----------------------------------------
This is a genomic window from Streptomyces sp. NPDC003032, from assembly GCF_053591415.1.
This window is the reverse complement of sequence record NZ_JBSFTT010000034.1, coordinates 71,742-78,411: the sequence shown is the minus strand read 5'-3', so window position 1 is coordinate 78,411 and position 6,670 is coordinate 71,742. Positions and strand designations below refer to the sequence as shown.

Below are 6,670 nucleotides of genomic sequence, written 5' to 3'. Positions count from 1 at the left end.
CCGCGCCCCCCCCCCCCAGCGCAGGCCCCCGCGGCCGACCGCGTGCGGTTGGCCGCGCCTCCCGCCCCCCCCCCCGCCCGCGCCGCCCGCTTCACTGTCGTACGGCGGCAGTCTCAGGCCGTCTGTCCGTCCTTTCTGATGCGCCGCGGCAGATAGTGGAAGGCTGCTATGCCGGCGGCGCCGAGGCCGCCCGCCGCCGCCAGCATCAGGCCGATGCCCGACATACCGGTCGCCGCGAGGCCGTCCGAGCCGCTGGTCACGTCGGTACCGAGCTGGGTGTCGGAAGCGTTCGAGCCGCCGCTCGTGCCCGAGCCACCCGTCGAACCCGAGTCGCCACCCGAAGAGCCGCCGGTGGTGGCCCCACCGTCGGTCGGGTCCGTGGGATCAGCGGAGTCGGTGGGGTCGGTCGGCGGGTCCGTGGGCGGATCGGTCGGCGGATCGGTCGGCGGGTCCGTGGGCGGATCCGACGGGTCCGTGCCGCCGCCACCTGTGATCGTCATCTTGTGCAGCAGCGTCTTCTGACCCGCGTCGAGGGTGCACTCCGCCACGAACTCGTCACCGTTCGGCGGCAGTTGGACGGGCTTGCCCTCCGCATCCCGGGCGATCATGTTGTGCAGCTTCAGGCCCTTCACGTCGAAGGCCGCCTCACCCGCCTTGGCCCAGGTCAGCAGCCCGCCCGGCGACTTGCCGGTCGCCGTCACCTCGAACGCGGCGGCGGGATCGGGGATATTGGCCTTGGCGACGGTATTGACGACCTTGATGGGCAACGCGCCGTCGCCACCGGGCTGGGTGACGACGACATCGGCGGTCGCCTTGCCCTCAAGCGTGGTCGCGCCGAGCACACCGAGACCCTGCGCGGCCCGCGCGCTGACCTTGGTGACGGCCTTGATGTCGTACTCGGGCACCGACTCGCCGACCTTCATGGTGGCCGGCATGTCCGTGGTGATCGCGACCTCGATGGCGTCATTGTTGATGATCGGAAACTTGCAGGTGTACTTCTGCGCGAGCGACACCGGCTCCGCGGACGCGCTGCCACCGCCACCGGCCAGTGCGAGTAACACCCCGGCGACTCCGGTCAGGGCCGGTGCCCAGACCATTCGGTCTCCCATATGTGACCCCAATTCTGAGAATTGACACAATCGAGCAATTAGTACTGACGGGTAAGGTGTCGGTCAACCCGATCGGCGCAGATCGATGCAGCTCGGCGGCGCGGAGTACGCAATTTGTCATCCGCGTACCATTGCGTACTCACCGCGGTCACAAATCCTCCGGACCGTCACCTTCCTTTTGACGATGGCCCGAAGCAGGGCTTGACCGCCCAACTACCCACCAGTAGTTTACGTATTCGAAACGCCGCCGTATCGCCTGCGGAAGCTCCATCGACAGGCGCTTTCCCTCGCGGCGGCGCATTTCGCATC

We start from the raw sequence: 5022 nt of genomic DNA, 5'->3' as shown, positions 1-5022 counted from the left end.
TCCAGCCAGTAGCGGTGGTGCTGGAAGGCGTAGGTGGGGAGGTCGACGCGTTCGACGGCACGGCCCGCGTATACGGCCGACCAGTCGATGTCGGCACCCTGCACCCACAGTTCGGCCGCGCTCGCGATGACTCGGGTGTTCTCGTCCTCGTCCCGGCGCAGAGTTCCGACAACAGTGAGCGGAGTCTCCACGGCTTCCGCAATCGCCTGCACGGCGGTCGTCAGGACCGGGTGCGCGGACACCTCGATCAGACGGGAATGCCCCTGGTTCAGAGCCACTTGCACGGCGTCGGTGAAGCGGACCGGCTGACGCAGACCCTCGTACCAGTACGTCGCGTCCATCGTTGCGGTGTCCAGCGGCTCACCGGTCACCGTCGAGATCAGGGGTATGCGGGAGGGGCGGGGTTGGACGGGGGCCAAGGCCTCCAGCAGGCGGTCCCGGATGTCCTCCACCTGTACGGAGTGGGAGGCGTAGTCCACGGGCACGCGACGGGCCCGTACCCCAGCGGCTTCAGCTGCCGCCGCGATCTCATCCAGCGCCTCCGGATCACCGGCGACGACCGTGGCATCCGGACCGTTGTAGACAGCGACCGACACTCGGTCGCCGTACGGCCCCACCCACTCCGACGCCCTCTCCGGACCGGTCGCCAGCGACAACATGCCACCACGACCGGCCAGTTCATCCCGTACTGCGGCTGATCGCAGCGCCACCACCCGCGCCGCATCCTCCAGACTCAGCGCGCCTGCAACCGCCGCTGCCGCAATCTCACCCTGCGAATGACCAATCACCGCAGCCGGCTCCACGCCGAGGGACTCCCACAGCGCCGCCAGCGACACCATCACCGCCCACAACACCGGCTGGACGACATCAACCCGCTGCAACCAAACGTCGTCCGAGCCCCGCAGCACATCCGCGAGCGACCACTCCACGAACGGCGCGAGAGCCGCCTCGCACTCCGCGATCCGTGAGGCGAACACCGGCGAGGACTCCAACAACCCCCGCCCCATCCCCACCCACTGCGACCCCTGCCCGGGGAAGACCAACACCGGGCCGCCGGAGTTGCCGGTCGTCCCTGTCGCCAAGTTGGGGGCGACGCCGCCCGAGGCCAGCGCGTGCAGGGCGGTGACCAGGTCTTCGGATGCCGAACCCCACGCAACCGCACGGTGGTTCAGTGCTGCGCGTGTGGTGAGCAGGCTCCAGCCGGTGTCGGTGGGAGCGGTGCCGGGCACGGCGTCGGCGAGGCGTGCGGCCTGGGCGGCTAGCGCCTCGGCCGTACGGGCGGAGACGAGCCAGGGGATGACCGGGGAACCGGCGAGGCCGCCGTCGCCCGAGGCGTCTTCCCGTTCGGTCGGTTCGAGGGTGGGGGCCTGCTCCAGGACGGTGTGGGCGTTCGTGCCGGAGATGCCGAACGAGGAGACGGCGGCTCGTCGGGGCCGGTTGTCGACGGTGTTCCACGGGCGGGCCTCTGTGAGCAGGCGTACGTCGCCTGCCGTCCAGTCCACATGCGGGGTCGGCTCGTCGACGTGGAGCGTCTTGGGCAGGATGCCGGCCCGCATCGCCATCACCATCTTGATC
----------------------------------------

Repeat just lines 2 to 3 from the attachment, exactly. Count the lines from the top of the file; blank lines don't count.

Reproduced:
This window is the reverse complement of sequence record NZ_JBSFTT010000034.1, coordinates 71,742-78,411: the sequence shown is the minus strand read 5'-3', so window position 1 is coordinate 78,411 and position 6,670 is coordinate 71,742. Positions and strand designations below refer to the sequence as shown.

Below are 6,670 nucleotides of genomic sequence, written 5' to 3'. Positions count from 1 at the left end.